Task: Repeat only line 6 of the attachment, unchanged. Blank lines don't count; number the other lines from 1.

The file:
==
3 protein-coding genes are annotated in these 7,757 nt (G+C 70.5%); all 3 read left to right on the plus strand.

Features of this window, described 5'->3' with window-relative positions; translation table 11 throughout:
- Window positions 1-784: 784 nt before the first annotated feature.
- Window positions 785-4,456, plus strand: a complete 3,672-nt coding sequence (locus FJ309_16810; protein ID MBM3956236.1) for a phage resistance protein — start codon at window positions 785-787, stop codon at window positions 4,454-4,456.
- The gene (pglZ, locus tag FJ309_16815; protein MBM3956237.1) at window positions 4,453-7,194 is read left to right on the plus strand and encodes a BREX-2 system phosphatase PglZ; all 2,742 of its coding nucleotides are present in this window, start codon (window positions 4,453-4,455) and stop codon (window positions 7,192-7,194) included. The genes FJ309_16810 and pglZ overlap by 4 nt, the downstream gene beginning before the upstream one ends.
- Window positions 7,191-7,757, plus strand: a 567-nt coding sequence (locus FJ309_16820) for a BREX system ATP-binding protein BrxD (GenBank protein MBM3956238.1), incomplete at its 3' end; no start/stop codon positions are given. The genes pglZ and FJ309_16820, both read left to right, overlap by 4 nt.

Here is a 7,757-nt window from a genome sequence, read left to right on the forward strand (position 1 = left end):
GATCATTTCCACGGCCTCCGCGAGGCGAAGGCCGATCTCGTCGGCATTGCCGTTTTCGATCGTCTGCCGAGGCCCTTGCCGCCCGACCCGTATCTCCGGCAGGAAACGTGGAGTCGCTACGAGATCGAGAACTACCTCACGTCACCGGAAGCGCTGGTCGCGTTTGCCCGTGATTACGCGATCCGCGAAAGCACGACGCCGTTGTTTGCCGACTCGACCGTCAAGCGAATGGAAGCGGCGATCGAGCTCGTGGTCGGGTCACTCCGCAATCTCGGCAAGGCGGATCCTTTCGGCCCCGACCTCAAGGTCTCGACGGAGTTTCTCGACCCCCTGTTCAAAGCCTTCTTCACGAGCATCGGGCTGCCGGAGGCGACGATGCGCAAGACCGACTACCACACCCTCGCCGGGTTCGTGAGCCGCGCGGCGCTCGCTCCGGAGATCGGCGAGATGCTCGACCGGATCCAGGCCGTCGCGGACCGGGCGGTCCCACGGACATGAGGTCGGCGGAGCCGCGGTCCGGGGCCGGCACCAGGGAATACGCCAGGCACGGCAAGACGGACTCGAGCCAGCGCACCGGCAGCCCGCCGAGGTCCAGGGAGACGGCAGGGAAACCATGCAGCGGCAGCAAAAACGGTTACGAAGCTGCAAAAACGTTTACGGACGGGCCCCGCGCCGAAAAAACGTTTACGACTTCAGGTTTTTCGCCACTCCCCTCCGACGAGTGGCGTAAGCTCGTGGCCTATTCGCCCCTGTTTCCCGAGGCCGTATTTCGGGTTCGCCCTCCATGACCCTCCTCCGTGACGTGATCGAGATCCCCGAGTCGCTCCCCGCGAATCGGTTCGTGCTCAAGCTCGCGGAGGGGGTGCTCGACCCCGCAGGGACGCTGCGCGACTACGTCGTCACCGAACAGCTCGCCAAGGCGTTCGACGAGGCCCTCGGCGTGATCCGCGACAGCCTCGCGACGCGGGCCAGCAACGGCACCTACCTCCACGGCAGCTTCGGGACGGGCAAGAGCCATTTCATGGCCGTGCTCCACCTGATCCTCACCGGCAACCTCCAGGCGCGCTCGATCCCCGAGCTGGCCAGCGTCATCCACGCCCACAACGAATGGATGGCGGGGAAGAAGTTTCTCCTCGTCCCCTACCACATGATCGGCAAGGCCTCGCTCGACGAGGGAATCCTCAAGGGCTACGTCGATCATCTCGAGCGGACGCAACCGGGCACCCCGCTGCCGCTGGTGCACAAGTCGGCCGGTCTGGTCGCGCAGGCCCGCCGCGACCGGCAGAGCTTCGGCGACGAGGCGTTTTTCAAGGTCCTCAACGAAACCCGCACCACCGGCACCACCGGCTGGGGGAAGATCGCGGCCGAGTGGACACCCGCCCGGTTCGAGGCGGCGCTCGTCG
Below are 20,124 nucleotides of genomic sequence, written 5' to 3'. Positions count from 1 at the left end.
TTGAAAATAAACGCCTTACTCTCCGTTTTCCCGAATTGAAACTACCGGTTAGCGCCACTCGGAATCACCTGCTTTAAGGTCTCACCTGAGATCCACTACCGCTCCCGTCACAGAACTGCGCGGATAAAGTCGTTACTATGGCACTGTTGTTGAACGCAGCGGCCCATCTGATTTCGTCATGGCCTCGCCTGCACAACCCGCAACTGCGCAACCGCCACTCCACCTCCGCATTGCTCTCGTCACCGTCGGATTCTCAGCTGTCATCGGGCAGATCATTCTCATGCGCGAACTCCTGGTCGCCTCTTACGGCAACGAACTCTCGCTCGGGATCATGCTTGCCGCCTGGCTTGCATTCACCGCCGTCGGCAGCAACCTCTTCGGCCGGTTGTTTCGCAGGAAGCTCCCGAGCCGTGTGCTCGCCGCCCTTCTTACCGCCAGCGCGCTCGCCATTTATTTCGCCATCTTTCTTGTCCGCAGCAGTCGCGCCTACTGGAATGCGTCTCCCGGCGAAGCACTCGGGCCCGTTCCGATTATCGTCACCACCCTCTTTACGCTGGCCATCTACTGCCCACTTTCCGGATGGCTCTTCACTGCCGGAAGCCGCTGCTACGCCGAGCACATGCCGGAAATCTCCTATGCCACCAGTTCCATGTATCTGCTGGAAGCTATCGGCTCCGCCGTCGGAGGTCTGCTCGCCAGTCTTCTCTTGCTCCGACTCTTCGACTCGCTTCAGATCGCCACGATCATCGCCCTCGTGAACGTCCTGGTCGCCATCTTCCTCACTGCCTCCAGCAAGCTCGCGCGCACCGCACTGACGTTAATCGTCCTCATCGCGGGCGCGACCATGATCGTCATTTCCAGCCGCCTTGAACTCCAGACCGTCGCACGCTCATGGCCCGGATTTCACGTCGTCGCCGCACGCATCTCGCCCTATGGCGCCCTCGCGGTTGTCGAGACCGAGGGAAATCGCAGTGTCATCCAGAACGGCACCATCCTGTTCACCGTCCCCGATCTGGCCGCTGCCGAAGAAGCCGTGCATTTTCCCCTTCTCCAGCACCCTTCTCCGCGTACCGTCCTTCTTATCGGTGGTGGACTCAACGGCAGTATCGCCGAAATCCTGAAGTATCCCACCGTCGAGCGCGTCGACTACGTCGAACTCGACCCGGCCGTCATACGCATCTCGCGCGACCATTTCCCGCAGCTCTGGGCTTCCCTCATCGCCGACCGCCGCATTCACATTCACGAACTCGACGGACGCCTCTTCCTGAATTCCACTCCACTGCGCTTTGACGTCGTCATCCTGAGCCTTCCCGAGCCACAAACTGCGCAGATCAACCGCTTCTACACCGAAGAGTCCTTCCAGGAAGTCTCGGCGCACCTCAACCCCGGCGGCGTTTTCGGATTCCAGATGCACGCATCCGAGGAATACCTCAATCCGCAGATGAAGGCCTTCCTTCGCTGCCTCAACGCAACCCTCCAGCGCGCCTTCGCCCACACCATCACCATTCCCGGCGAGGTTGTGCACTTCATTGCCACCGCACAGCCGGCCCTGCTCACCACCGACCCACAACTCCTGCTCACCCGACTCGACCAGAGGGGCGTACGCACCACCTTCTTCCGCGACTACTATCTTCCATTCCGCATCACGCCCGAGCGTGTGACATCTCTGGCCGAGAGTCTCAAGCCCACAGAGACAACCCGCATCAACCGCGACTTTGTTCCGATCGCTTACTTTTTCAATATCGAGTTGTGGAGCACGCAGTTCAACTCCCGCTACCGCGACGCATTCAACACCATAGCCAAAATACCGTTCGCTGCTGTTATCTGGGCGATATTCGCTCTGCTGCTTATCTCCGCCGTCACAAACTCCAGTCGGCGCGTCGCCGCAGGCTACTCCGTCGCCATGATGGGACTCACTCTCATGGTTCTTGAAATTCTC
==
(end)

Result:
- Window positions 7,191-7,757, plus strand: a 567-nt coding sequence (locus FJ309_16820) for a BREX system ATP-binding protein BrxD (GenBank protein MBM3956238.1), incomplete at its 3' end; no start/stop codon positions are given. The genes pglZ and FJ309_16820, both read left to right, overlap by 4 nt.